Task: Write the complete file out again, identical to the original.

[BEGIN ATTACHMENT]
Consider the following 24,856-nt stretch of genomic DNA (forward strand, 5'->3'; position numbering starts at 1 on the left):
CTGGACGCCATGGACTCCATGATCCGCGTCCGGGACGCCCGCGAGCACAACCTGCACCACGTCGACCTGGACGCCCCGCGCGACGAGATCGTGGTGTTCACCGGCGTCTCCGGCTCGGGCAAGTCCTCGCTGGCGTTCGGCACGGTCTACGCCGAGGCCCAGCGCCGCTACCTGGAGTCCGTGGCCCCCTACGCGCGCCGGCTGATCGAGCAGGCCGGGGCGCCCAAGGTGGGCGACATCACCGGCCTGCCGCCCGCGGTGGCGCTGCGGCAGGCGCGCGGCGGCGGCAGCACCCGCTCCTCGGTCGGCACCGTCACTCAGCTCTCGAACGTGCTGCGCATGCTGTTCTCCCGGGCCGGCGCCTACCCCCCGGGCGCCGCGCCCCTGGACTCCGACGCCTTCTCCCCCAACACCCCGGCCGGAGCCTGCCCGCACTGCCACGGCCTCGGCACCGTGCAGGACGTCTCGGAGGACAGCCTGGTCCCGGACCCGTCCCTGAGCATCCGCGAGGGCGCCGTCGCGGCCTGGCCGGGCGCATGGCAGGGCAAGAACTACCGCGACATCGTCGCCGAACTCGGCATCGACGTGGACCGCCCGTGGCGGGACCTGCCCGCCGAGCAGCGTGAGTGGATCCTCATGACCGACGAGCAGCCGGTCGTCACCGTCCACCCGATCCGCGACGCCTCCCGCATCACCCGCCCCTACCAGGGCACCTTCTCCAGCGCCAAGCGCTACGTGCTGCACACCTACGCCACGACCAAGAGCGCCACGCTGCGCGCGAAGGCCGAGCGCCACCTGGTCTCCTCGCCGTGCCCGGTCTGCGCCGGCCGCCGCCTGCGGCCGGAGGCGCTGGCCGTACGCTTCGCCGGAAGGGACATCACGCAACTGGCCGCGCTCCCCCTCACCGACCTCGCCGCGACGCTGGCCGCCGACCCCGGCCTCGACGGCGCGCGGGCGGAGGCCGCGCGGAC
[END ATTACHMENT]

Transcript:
Consider the following 24,856-nt stretch of genomic DNA (forward strand, 5'->3'; position numbering starts at 1 on the left):
CTGGACGCCATGGACTCCATGATCCGCGTCCGGGACGCCCGCGAGCACAACCTGCACCACGTCGACCTGGACGCCCCGCGCGACGAGATCGTGGTGTTCACCGGCGTCTCCGGCTCGGGCAAGTCCTCGCTGGCGTTCGGCACGGTCTACGCCGAGGCCCAGCGCCGCTACCTGGAGTCCGTGGCCCCCTACGCGCGCCGGCTGATCGAGCAGGCCGGGGCGCCCAAGGTGGGCGACATCACCGGCCTGCCGCCCGCGGTGGCGCTGCGGCAGGCGCGCGGCGGCGGCAGCACCCGCTCCTCGGTCGGCACCGTCACTCAGCTCTCGAACGTGCTGCGCATGCTGTTCTCCCGGGCCGGCGCCTACCCCCCGGGCGCCGCGCCCCTGGACTCCGACGCCTTCTCCCCCAACACCCCGGCCGGAGCCTGCCCGCACTGCCACGGCCTCGGCACCGTGCAGGACGTCTCGGAGGACAGCCTGGTCCCGGACCCGTCCCTGAGCATCCGCGAGGGCGCCGTCGCGGCCTGGCCGGGCGCATGGCAGGGCAAGAACTACCGCGACATCGTCGCCGAACTCGGCATCGACGTGGACCGCCCGTGGCGGGACCTGCCCGCCGAGCAGCGTGAGTGGATCCTCATGACCGACGAGCAGCCGGTCGTCACCGTCCACCCGATCCGCGACGCCTCCCGCATCACCCGCCCCTACCAGGGCACCTTCTCCAGCGCCAAGCGCTACGTGCTGCACACCTACGCCACGACCAAGAGCGCCACGCTGCGCGCGAAGGCCGAGCGCCACCTGGTCTCCTCGCCGTGCCCGGTCTGCGCCGGCCGCCGCCTGCGGCCGGAGGCGCTGGCCGTACGCTTCGCCGGAAGGGACATCACGCAACTGGCCGCGCTCCCCCTCACCGACCTCGCCGCGACGCTGGCCGCCGACCCCGGCCTCGACGGCGCGCGGGCGGAGGCCGCGCGGAC